But above all that sense, as with all dark age texts, of language being used to map a version of the world, giving it coherence and shape it essentially lacked. Those words: King, Ruled, Kingdom. With all their modern connotations, of process, law, organization, predictability, don’t quite capture the huddle of cold dirty men standing together in the wind, watching the Vikings burning another settlement. Under Asser’s tales of Alfred’s love of learning and his struggle with piles is a world of ongoing brutality and violence. What must it have been like for Alfred’s family, for the families of his ealdormen and thanes? How must it have shaped the simplest of relationship or friendship? When he’s not inventing time pieces and translating, Alfred is hacking Danes, or planning the hacking of Danes and trying to avoid being blood eagled by Danes.

If there was a poetry of the abattoir, it would be like this; and you have to look at it slantwise, eyes half shut, to see and hear the messy reality under the rhetoric.

Saturday, March 14, 2009

Saturday afternoons are time for a S.U.R.G

From time to time a detour from the middle ages or versions thereof are necessary and where else to go but Dear Old Dirty Dublin. So I walk into town for the occasional Southport Ulysses Reading Group. Their offices have great views.

If we had a logo it would be two blind eejits reeling merrily along Sandymount strand, giggling uproariously and bumping against reality every once in a while.

But the beauty of the Blue Book of Eccles is that it is resolute and friendly enough to welcome us in and survive our visits. We laugh at the jokes, admire the language, puzzle over the references. We digress. It’s such an anecdote to the way we are supposed to teach English. “Analyze the discourses in this text”. Any one like to try that on Ulysses?

How good is "I'm Almosting it"?

My pattener in climes against culturally accepteddy finations of sanity clams Ulysses is more a bobby than a hook. I tink it’s what the sweaty Jock personal fatness roaches bang on about: “a healthy lifestyle choice”.

You lift weights: I’ll follow Stephen and Bloom into the labyrinth of Joyce’s imagination and out into the possibilities of language. And when it gets a little claustrophobic, one can always take a holiday and read Beckett's novels or work on the Anglo-Saxon grammar.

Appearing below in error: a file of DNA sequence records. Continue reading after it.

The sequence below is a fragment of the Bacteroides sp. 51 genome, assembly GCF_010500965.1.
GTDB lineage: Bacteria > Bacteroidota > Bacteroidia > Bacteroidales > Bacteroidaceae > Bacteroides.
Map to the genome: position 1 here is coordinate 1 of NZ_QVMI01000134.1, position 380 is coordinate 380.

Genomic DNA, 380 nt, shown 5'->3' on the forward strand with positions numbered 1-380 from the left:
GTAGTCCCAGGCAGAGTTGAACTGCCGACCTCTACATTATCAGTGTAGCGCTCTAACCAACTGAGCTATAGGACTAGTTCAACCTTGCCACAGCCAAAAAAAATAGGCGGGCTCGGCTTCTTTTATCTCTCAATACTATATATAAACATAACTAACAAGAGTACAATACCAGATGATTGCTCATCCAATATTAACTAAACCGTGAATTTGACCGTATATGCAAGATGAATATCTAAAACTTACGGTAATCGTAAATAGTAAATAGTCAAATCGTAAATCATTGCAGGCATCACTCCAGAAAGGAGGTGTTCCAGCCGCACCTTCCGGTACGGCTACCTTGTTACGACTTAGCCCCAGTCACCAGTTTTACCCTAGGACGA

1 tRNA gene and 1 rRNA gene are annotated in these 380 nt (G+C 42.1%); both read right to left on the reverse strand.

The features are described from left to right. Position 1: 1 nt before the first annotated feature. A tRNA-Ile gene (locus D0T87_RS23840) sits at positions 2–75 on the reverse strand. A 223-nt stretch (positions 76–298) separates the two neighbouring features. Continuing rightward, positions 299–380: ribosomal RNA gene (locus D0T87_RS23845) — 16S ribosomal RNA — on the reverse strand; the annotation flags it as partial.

Tennyson’s Lady Godiva 1842 #3 A reading

Tennyson tells his story within his own cultural assumptions about the role,status and behaviours appropriate to a 19th century upper middle class woman. His past is the fictionalised no when, set in a noplace conveniently labelled "Coventry".

Initially Lady g is moved by her “feminine instincts”. Her response to the starving poor is purely emotional. She doesn’t criticize the system or analyse the economic imbalance, nor is she apparently aware of her role in the imbalance. She is simply moved by pity. As such she is typical of Ingham’s previously quoted description: she is a: domesticated, middle-class wife far less rational than a man but intuitive , emotional with a natural maternal instinct and an equally natural nurturing ability.

She crosses the boundary from passive feminine empathy to masculine action by trying to effect a political change.

She doesn’t try to argue from economics or better production figures and she does it in the domestic sphere of female influence often described as “nagging” Eve did it, Lady Macbeth did it, but here we have our first transgression. Female influence in non domestic/political affairs is often presented in modern (post renaissance) literature as negative. Here, the influence is presented as being for the good.

Ironically, her husband reacts emotionally, in a non masculine manner. He reaches for the impossibility. Instead of saying “No”, or “Not till hell freezes over” he says ”when you ride naked though the town ”. Lady G now exhibits courage, which is a neutral quality, both men and women had courage, though male courage is typically physical, she rides out, she moves from private to public, domestic to political, and she makes a political change.

The illustration Holman Hunt did for the poem captures Lady G at a crucial moment.
She has removed her crown (referred to at the end of the poem) and is about to unbuckle her belt.
Then fled she to her inmost bower, and there
Unclasp’d the wedded eagles of her belt,
The grim Earl’s gift; but ever at a breath
She linger’d, looking like a summer moon
Half-dipt in cloud:

In Law, remember, for Tennyson and his readers, she is a feme coverte, a hidden woman, a woman covered by her Husband’s rank, station, personality, little more than a possession. She steps out from under the covers, and she does it by removing the “Earl’s gift”, iconically the predatory eagles who grasp her round her waist, linked to the polysemic “wedded” which precedes them. Her status as “Lady”, her wealth, whatever distinguishes her from the poor of the town, are the “Earl’s gift”; hers by right of marriage. By taking off the signs: the crown, the belt, her rich robes (and presumably the earrings?) she steps out as her self: dissolves the plural pronouns, the grammars of possession, the feudal hierarchy of marriage. In becoming naked, she sheds the cultural trappings, the insignia of her subjection. The crown is presumably here to mark her status as “lady”, but it is a status conferred on her. This leaves her “in the raw’ and raw to the sense of her own discovered individuality. It takes courage to get out of her Husband’s house, from under his shadow: